Humans are not particularly rational. I’m not, you’re not. The best we can do is strive to make sure our beliefs have some grounding before we reach our intellectual limits. We create institutions and follow certain methods to help ourselves. But we have to understand our limits and realize that people will come to different conclusions. Coercing everyone into coming to the same conclusion will not work nor is it desirable.

But that does not imply that individuals must treat all views as equally valid. It does not mean that all views have merit. It’s depressing how often critical discussion of religion is met by calls for tolerance, which in this context implies criticism is somehow less valid speech than religious expression. It serves to cover a belief that the standards we use to judge philosophies and world-views in every other area of our society are not valid here. And of course, those standards are not abandoned for a reason, but because the person lacks the introspective ability to question his or her belief that feelings are a reliable indicator of external reality.

And why would you want that ability? If you can’t believe without evidence, you can’t create a supreme being in your own image. I’d love to believe in a god who’s responsible for love and music, who gave us these amazing minds and expects us to use them against anyone who would oppress his children. It would make me feel better to believe in a supreme being who reflects my values. But what reason do I have?

We’re not rational. We hold irrational beliefs. But the rotten core of religious liberalism is the rejection of the idea that we should strive for something better. In some ways, that’s worse than the odious beliefs on religious conservatives.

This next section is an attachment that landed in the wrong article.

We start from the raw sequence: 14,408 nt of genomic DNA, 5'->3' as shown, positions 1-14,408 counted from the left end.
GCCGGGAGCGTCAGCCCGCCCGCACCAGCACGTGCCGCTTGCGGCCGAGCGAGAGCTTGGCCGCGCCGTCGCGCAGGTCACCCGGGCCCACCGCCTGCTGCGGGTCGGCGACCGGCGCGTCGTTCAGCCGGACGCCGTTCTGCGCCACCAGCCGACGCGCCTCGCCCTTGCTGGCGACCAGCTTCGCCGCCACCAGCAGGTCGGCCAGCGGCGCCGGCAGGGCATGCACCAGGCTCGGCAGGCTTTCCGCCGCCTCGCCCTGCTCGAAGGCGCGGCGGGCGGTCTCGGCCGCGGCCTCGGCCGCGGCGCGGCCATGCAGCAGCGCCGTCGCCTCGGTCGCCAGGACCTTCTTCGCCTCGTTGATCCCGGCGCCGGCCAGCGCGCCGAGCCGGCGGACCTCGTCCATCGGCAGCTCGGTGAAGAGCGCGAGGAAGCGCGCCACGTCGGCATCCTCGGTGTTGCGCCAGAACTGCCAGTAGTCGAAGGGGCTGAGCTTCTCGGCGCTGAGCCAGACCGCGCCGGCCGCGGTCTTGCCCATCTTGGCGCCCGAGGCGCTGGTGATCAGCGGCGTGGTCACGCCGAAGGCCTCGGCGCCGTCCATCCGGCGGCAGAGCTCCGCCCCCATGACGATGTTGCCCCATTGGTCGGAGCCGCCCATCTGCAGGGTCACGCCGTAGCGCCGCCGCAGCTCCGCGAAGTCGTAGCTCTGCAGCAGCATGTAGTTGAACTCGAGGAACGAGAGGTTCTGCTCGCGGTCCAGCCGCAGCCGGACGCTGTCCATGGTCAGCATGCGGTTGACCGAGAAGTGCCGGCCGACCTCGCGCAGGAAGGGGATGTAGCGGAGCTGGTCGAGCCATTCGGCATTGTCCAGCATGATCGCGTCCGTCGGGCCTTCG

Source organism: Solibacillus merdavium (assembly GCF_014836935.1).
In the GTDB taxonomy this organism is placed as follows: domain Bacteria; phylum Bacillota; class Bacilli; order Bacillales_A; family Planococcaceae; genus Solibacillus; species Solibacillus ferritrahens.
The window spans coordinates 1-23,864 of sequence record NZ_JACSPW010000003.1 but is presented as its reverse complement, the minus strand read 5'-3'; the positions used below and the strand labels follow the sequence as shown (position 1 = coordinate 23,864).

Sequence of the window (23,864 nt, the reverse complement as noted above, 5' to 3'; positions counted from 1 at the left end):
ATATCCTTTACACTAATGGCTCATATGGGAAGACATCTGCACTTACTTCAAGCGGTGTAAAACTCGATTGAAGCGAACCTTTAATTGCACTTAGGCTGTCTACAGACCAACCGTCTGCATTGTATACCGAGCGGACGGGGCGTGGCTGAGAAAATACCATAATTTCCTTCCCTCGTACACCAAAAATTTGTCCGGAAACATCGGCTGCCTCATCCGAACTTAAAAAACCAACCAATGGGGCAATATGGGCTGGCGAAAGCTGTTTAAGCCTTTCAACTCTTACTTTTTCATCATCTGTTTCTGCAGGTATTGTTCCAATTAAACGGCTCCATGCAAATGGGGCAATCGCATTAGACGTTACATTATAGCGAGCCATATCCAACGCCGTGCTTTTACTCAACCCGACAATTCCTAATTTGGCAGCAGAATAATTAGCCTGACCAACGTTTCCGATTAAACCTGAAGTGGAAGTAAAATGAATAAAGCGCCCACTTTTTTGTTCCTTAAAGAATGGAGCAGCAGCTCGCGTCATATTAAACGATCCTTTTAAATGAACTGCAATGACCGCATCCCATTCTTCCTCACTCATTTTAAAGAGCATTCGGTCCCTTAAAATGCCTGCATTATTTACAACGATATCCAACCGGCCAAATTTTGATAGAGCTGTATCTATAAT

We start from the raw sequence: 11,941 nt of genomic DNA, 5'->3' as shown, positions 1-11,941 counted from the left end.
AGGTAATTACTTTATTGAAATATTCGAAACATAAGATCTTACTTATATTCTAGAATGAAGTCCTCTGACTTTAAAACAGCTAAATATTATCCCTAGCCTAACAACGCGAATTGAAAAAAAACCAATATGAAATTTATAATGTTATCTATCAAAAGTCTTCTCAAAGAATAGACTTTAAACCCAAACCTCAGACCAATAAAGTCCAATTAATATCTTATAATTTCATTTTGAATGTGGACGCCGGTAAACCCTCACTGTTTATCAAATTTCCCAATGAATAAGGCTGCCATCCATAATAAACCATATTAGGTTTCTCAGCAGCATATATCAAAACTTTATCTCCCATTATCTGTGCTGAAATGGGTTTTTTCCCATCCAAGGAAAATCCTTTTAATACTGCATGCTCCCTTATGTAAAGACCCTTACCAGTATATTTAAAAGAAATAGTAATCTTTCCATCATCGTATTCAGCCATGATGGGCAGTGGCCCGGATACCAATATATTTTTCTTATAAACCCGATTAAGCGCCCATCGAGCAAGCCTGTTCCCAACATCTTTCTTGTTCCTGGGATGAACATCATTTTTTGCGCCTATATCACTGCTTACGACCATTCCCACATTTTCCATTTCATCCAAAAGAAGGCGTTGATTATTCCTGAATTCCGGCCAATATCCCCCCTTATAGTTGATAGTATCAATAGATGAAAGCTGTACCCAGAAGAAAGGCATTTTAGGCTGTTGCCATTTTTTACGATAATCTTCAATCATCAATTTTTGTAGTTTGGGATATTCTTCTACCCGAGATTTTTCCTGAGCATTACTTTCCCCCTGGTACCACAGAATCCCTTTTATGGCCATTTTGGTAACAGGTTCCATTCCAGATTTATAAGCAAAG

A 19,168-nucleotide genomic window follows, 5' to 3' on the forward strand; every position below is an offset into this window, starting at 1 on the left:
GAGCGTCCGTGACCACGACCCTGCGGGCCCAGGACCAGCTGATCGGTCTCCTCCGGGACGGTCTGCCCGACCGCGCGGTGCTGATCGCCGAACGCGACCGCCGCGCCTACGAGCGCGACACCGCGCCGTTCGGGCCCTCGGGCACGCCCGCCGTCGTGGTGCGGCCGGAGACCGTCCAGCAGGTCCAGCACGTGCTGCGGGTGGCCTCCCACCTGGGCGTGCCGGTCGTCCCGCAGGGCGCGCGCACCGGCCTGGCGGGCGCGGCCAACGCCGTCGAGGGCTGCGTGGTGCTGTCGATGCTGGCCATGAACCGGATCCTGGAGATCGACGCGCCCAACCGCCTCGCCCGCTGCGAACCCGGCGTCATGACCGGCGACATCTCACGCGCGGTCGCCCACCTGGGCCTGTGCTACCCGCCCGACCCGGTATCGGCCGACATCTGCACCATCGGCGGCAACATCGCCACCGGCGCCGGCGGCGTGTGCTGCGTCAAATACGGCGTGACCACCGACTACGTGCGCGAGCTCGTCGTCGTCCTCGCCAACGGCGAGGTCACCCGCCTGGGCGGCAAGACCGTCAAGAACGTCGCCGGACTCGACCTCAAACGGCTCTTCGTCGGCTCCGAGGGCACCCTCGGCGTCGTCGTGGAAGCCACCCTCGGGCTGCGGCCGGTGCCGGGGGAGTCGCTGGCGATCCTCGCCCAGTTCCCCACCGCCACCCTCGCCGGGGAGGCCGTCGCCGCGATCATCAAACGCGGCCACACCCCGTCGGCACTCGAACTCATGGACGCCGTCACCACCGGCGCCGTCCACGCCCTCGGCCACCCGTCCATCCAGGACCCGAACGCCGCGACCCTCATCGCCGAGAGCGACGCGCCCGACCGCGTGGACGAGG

Categories: Religion


April 8, 2009 3 comments

Oh noes, the gays are coming.

I believe that statement works whichever way you want to take the last word.

It’s only a matter of time before they enslave us all. The NOM website is great. Their FAQ especially:

1. Are you a bigot? “Why do you want to take away people’s rights?”
“Isn’t it wrong to write discrimination into the constitution?”

A: “Do you really believe people like me who believe mothers and fathers both matter to kids are like bigots and racists? I think that’s pretty offensive, don’t you? Particularly to the 60 percent of African-Americans who oppose same-sex marriage. Marriage as the union of husband and wife isn’t new; it’s not taking away anyone’s rights. It’s common sense.”

I like the irrelevant mention of African-American opposition to gay marriage. Disagreeing with African-Americans is clearly racist, so don’t you call me a bigot! They’ve even come up with a new argument for slavery: it’s not new, so whose rights are they taking away? They never had them! It’s wrong now, but at the time it was a-ok.

Categories: Religion